Philosophies of education
Integrity and Intelligence
The founder, Miwada Masako, established the phrase “Raising women with integrity and intelligence” as the school principle. We want our students to become good citizens, have high moral standards, and be full of compassion and empathy for others during and after their six years at Miwada. We believe these characteristics enable them to deepen their knowledge, carve out a career for themselves, and live their own lives flexibly in the international community.
Our curriculum, school events, and extra-curricular activities have their own goals, and are programmed to let our students acquire skills to become women with integrity and intelligence.
As expressed in the school song, our school motto is “honesty is the best policy” and it is a priority of our education. Miwada Masako taught us to keep this school motto in mind and to live fully and decently, which she believed leads to becoming a woman with integrity and intelligence. We have maintained this teaching and let the students learn to live with integrity at all times during their school lives, including everyday classes, special activities, moral education and school events.
The Founder, Miwada Masako
Road to Education for Girls
Miwada Masako was born in Kyoto in 1843. Since her father was a Confucian scholar, she was familiar with Chinese books and classics. When she was 12 years old, she was so educated she could substitute for her adoptive father, Nakajo Jiro, who was also a Confucian scholar and taught at his home school. She started to learn Chinese classics, poetry and calligraphy from Mr. and Mrs. Yanagawa, and Japanese poetry from Takahashi Takeyuki at this time in her life.
In 1866, Masako tutored the children of Iwakura Tomomi, one of the politicians in the Edo and Meiji eras. She got married to Miwada Mototsuna, a clansman of the Iyo Matsuyama district, in 1869. He held an important post in the New Meiji Government, but went back to Matsuyama with his family after resigning from the post, and in 1879 he passed away. After his death, Masako opened a private school named “Meirin Gakusha” and devoted herself to the education of the students at her school and Ehime Prefectural Normal School.
In 1866, she was determined to come to Tokyo for her son’s education, closing her school in Matsuyama. She established her second private school named “Suisho Gakusha” in Kanda, Tokyo. In the beginning, the school had a boys’ department and a girls’ department; however, she keenly realized the importance of girls’ education at the time and closed the boys’ department and made the school for girls only. This was the beginning of present Miwada Gakuen Junior and Senior High School.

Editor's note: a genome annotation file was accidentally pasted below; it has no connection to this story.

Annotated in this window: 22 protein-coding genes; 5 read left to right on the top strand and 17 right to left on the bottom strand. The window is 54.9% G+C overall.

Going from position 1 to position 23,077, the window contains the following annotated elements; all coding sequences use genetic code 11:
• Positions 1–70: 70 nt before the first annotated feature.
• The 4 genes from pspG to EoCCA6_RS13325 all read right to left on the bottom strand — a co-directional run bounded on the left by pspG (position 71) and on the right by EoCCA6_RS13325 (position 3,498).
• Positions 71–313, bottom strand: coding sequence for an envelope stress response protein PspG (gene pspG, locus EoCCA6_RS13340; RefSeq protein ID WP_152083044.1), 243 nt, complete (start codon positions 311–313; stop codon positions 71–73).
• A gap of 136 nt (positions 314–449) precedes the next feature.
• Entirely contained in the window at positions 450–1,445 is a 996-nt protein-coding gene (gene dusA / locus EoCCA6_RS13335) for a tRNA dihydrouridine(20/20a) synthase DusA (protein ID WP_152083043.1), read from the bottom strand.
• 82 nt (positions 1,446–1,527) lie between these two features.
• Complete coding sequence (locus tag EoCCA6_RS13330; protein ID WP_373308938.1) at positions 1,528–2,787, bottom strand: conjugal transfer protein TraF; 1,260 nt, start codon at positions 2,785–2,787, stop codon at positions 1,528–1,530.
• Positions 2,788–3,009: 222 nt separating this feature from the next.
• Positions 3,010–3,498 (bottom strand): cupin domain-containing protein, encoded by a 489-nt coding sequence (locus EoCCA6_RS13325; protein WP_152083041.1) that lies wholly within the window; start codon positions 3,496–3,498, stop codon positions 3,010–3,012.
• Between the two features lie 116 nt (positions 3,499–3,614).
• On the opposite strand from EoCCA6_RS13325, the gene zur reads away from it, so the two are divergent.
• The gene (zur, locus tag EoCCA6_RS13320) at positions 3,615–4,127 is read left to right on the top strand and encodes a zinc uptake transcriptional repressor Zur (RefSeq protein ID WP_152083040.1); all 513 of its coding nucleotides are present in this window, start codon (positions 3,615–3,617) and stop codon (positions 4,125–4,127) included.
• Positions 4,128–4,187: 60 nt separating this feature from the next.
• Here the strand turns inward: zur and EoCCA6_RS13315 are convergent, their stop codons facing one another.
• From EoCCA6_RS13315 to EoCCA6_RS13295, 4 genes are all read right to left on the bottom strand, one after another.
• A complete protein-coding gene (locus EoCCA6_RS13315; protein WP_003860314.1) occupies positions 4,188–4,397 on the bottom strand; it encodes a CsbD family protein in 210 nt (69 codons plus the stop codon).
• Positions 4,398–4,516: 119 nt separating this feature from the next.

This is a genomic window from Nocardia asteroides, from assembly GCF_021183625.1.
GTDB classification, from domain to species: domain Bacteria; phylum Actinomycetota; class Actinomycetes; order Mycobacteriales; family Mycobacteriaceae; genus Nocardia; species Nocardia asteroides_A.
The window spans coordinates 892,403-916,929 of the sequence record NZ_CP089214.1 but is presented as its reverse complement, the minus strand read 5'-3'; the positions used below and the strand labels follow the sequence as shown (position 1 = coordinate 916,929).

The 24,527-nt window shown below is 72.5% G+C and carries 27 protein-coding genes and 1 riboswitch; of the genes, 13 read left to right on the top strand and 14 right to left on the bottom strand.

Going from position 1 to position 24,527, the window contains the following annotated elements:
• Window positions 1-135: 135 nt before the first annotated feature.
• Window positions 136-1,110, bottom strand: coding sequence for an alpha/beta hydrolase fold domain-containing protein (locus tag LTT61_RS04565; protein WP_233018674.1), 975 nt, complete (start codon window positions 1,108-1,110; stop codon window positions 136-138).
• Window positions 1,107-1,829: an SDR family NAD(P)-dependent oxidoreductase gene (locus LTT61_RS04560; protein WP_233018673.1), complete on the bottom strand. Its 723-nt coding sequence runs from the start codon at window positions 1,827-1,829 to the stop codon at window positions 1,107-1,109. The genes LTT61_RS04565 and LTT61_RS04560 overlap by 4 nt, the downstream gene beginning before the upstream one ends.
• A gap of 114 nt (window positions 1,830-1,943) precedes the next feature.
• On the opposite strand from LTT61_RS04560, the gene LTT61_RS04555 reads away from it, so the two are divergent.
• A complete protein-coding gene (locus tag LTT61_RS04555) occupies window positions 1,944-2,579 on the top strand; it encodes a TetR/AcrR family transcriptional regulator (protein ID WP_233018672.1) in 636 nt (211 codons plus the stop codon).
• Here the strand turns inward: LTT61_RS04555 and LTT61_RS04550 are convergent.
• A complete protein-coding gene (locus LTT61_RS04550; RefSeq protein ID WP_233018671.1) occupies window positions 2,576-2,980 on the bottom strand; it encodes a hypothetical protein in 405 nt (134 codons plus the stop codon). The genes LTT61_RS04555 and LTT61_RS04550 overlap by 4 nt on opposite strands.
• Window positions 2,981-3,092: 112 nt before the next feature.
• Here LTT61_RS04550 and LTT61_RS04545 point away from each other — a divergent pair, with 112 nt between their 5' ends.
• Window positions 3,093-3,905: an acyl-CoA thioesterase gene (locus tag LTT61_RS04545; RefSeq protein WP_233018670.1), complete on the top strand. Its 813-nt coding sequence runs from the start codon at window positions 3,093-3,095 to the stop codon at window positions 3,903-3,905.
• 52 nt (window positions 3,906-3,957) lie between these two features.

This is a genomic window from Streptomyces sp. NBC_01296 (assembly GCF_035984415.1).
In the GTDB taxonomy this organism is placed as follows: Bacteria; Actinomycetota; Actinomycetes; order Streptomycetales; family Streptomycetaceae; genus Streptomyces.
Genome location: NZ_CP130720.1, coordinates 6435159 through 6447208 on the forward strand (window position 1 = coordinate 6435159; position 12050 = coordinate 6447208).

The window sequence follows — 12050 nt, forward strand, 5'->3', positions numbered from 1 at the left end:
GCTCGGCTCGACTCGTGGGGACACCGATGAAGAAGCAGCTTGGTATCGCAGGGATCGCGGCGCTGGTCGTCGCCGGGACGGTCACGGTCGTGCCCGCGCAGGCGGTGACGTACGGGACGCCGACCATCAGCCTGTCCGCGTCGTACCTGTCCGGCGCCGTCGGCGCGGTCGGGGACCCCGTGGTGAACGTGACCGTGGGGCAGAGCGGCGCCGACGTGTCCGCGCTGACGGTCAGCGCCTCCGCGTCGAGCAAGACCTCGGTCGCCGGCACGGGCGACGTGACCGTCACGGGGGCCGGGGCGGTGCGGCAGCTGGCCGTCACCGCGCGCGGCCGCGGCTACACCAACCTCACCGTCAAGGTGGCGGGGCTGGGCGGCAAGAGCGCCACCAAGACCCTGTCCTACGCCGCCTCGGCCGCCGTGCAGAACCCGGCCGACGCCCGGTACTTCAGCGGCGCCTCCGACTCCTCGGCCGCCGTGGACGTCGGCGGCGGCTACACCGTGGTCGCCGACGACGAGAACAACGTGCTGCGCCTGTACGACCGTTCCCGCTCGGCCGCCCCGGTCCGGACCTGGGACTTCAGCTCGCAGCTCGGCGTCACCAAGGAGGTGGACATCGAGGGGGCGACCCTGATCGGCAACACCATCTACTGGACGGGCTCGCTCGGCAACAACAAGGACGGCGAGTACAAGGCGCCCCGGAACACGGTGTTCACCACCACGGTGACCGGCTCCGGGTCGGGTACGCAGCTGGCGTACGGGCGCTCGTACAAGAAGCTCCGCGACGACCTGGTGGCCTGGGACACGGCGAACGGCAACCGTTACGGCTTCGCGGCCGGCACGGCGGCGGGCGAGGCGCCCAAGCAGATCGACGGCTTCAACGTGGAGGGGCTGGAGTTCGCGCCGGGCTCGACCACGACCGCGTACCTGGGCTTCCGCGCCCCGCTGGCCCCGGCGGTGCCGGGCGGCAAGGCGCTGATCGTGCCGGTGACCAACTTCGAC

With a long and rewarding history of achievement in education behind us, we continue to move forward together with confidence, pride and enthusiasm.
|1887||Miwada Masako founded a private school, “Suisho Gakusha,” at Kanda-ku Higashi Matsushita-cho in Tokyo.|
|1902||“Miwada Girls’ School” was founded on April 1st (student capacity 300).|
|1903||The school was designated as “Miwada Girls’ High School” (5-year education system, student capacity 400). It was the second authorized girls’ private school in Tokyo.|
|1926||The first school uniform was adopted.|
|1945||The firebombing of Tokyo on April 4th destroyed the school buildings and the school was closed temporarily for one week.|
|1947||The school was designated as “Miwada Gakuen Junior High School”|
in accordance with the reform of the educational system in Japan.
|1948||The school was designated as “Miwada Gakuen Senior High School”|
in accordance with the reform of the educational system in Japan (student capacity 600).
|1951||In accordance with the Private Schools Act, Miwada Gakuen was designated as an “Incorporated Educational Institution”.|
|1987||The 100th commemorative ceremony was held.|
|2005||The second school uniform was adopted.|
|2010||The new school buildings were completed.|